6 Alarming Eye Problems In Kids With Long-term Effects Parents Should Know About
Moms and dads, here are some common eye problems you should watch out for that can have long-term effects on your child's health!
Making sure kids have good vision is part of helping them make the most out of life. But no matter how hard parents try to maintain good vision, some kids will develop vision problems, if they weren't born with it already. Problems like nearsightedness (myopia) and farsightedness (hyperopia) can easily be detected, but what about the problems that go unnoticed?
Let's take a closer look at these vision problems, which can have long-term effects, that parents should be aware of.
Amblyopia or Lazy Eye
Amblyopia is also known as "lazy eye." It can either be the result of strabismus (eye misalignment), refractive errors (nearsightedness or farsightedness), or a blockage of the eye's capacity to filter light, as is common in cataracts.
According to the University of Oklahoma Eye Institute, amblyopia can be corrected if diagnosed early, specifically a child's preschool years. But if it's recognized when a child is about 9 to 10 years old, it may prove more difficult to treat.
What parents should know: Watch out for squinting in one eye, misaligned eyes, poor depth perception (often bumping into things), double vision, or frequent head tilting. Treatment includes prescription glasses, eye drops, patching, or surgery.
This condition, which is also called epiphora, or excessive tearing, is often recognized shortly after birth. During infancy, it presents as blockage of tear ducts.
According to the American Academy of Ophthalmology, symptoms of blocked tear ducts are watery eyes or tears overflowing from the eyes.
What parents should know: Blocked tear ducts normally corrects itself before a baby turns a year old. Some doctors may recommend a special massage to help tear ducts open up. As for childhood tearing, it can improve on its own at 6 to 12 months. It can be treated by a similar massage followed with eyedrops.
There are eye disorders like coloboma (holes in the eye), microphthalmia (small eye) and optic nerve hypoplasia (underdeveloped optic nerve), which appear during fetal development.
What parents should know: These eye development abnormalities can result to vision loss. For those with coloboma, vision loss depends on the location and size of the holes in the eye. For instance, if the coloboma is located on the iris there will be a noticeable "key hole" shape on the eye. In kids with microphthalmia, the eyes appear to be abnormally small.
Much like cataracts in adults, pediatric cataracts can be noticed as cloudiness or opacification of the lens of the eye, which is usually clear in appearance. Though it's more common in adults, it can also appear as early as infancy or childhood.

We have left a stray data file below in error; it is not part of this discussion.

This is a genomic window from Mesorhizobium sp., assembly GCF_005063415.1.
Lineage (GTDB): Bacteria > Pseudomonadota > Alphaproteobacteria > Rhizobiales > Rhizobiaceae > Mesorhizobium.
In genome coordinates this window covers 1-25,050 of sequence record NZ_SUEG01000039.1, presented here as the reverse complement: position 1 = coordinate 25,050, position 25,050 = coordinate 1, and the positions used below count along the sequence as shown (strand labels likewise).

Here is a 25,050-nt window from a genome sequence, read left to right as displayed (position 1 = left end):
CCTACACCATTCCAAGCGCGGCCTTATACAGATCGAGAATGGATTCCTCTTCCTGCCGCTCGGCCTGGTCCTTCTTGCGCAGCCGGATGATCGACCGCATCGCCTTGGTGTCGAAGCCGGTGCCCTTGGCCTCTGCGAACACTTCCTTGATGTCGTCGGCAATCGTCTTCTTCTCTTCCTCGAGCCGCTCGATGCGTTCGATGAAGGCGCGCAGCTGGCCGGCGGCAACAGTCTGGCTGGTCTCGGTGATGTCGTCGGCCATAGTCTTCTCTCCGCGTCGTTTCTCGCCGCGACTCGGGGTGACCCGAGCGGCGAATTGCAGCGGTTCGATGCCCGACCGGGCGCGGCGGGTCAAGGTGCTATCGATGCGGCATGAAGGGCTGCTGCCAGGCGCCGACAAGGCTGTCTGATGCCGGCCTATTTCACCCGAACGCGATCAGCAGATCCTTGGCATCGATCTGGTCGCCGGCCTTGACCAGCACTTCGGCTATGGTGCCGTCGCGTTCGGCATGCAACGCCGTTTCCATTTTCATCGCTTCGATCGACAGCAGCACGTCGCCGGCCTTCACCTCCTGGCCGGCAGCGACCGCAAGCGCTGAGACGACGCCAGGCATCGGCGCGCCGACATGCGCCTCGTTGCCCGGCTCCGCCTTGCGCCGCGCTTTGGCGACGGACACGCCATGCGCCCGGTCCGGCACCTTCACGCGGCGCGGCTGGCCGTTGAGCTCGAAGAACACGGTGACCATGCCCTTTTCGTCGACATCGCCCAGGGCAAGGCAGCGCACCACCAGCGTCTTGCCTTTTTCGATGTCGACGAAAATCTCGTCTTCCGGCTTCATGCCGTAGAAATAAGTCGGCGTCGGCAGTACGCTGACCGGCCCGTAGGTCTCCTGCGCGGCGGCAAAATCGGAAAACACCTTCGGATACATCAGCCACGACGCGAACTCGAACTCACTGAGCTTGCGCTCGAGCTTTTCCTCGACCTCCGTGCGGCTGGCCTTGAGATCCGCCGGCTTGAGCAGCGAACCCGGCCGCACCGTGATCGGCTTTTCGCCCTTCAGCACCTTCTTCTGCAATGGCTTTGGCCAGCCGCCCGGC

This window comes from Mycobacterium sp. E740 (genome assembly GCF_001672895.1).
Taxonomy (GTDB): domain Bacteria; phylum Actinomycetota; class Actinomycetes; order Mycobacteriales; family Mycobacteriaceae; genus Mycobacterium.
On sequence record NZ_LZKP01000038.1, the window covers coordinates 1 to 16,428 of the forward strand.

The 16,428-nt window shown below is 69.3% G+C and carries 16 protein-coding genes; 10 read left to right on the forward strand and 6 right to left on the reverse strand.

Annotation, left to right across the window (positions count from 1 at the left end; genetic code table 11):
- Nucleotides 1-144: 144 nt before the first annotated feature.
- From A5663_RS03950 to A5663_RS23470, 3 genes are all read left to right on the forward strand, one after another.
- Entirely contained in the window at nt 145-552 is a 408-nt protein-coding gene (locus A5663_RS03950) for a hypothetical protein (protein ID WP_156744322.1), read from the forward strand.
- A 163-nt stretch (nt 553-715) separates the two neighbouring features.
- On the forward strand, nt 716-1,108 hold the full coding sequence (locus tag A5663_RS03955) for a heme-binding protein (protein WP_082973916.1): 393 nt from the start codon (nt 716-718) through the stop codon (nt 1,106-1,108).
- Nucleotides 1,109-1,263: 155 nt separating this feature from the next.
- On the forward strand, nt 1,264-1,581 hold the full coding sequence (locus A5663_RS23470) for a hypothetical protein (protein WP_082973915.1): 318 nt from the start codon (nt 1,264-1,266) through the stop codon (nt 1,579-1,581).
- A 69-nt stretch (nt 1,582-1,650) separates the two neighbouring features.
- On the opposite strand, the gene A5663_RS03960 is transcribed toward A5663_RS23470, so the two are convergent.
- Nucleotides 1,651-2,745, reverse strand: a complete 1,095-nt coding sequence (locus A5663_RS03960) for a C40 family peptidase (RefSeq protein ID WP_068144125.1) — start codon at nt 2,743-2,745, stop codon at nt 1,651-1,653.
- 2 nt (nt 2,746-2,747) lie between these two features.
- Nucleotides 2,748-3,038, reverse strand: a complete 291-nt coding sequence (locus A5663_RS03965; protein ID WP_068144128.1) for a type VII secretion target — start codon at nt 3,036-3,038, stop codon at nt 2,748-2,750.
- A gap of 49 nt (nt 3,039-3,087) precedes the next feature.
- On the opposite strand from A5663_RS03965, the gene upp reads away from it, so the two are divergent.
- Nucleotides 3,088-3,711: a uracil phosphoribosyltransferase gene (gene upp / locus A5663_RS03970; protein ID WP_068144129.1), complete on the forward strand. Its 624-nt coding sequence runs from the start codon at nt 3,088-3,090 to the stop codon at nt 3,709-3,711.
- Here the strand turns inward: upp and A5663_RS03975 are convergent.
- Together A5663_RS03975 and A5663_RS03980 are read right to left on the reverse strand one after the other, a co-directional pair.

What parents should know: In order to avoid lasting visual impairment, parents should bring their kids to the doctor for early detection and treatment once the condition is suspected. Take note that eye misalignment or a white area in the pupil may be early signs of cataract. Treatment through eyeglasses, contact lenses, or eye-patching may be recommended, but for severe cases, surgery may be required to avoid a child's vision from being further damaged.
A result of high pressure in the eye, glaucoma can result in optic nerve damage. The optic nerve is one of the essential parts of the eye for vision. This serious disease can result in total and permanent vision loss.
What parents should know: This is a rare condition that is often detected in newborns, toddlers, or school age kids. Watch out for frequent blinking, light sensitivity, eye redness, cloudy corned or tearing.
Retinopathy of Prematurity (ROP)
This results when the blood vessels inside the retina do not develop normally. It is commonly seen in premature infants. Though it results in mild symptoms, it can evolve or progress into more serious ones that increase the risk of vision loss.
What parents should know: Though ROP often resolves on its own, some cases may require laser treatment. Other complications of this condition are strabismus (eye misalignment), cataract, myopia (nearsightedness) and, in some severe cases, blindness due to retinal detachment. For preemies at risk for this condition, pediatricians can recommend a routine screening protocol, which can be done before discharge from the hospital.
This article is republished with permission from theAsianparent Philippines.